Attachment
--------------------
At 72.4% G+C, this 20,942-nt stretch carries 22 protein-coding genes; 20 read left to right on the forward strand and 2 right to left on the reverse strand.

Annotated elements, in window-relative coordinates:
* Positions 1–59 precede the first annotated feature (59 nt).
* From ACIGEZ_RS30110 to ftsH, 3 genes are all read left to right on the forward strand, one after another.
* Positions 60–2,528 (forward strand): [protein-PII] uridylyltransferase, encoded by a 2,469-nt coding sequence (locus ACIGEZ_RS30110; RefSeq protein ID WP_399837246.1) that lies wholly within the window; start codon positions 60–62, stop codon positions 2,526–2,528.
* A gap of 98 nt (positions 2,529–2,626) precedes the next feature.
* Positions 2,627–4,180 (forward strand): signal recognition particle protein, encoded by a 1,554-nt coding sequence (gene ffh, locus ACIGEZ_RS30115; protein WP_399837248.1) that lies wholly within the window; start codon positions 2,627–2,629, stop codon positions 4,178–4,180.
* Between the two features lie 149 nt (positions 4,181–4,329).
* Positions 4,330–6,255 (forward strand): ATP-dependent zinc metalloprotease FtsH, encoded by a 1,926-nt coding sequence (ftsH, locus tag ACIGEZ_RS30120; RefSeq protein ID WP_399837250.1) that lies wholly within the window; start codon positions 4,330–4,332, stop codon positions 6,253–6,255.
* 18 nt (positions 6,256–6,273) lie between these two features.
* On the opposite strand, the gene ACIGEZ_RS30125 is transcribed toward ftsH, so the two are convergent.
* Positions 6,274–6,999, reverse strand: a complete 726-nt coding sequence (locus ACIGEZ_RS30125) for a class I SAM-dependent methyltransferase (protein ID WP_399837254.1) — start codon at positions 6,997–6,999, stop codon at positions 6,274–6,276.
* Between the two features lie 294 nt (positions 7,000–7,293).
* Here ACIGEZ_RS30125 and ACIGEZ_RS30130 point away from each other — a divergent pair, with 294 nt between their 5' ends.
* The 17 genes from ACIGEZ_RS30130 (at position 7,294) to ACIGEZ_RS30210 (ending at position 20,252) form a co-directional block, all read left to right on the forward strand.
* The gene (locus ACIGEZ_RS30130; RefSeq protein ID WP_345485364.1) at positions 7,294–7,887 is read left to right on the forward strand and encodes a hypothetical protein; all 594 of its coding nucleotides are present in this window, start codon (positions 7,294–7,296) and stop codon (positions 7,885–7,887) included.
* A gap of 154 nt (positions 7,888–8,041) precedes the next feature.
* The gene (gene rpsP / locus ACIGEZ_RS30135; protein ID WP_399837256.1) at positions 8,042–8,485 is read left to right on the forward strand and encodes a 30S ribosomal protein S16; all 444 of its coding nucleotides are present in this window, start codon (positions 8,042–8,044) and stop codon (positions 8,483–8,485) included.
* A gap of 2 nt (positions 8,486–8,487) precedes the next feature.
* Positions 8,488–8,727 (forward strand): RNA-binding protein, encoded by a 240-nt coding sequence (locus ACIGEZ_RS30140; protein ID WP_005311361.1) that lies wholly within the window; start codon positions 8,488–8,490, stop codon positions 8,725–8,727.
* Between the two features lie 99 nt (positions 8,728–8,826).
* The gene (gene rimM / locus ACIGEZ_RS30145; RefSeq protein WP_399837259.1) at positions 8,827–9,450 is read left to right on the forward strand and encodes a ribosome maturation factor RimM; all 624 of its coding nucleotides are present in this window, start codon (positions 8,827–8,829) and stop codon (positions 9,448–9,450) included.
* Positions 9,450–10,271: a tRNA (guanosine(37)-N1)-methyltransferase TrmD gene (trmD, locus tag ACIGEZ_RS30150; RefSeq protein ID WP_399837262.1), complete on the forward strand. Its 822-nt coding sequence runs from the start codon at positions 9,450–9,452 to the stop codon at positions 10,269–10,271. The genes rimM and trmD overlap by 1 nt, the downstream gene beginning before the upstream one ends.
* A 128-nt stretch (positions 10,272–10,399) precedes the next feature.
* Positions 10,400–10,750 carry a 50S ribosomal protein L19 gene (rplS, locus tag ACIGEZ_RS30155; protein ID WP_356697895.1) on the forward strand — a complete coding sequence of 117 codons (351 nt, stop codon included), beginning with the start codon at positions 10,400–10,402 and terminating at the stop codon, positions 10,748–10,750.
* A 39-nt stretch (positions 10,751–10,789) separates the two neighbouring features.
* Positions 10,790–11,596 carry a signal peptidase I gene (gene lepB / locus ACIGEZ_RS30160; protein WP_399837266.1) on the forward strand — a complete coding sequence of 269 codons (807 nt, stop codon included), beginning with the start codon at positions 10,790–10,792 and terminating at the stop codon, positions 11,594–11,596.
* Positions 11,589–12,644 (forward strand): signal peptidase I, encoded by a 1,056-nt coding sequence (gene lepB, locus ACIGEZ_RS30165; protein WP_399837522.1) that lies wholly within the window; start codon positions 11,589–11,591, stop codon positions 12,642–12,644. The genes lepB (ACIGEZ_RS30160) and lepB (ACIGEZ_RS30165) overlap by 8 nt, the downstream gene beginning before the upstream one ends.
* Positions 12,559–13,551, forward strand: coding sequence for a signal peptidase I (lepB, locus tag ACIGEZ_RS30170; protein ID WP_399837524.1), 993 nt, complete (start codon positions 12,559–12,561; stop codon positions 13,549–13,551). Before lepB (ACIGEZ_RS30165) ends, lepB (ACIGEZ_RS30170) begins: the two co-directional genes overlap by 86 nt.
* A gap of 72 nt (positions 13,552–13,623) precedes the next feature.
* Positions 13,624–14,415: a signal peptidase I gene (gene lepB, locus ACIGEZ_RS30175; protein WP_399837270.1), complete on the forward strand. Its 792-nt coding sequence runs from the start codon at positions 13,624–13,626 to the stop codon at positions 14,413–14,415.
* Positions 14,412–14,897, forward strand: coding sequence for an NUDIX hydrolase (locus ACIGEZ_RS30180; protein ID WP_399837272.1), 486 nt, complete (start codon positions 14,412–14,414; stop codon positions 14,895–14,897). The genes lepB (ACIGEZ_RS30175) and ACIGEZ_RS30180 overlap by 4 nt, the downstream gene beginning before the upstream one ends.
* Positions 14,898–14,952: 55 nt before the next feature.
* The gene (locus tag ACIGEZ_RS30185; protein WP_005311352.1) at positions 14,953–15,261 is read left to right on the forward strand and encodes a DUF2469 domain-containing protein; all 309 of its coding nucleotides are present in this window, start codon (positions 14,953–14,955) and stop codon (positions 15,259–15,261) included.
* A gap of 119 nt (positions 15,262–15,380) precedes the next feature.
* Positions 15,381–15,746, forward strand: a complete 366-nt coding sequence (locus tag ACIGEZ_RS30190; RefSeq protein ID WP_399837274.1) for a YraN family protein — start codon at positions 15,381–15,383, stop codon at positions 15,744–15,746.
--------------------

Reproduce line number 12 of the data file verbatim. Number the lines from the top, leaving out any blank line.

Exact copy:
* Positions 6,274–6,999, reverse strand: a complete 726-nt coding sequence (locus ACIGEZ_RS30125) for a class I SAM-dependent methyltransferase (protein ID WP_399837254.1) — start codon at positions 6,997–6,999, stop codon at positions 6,274–6,276.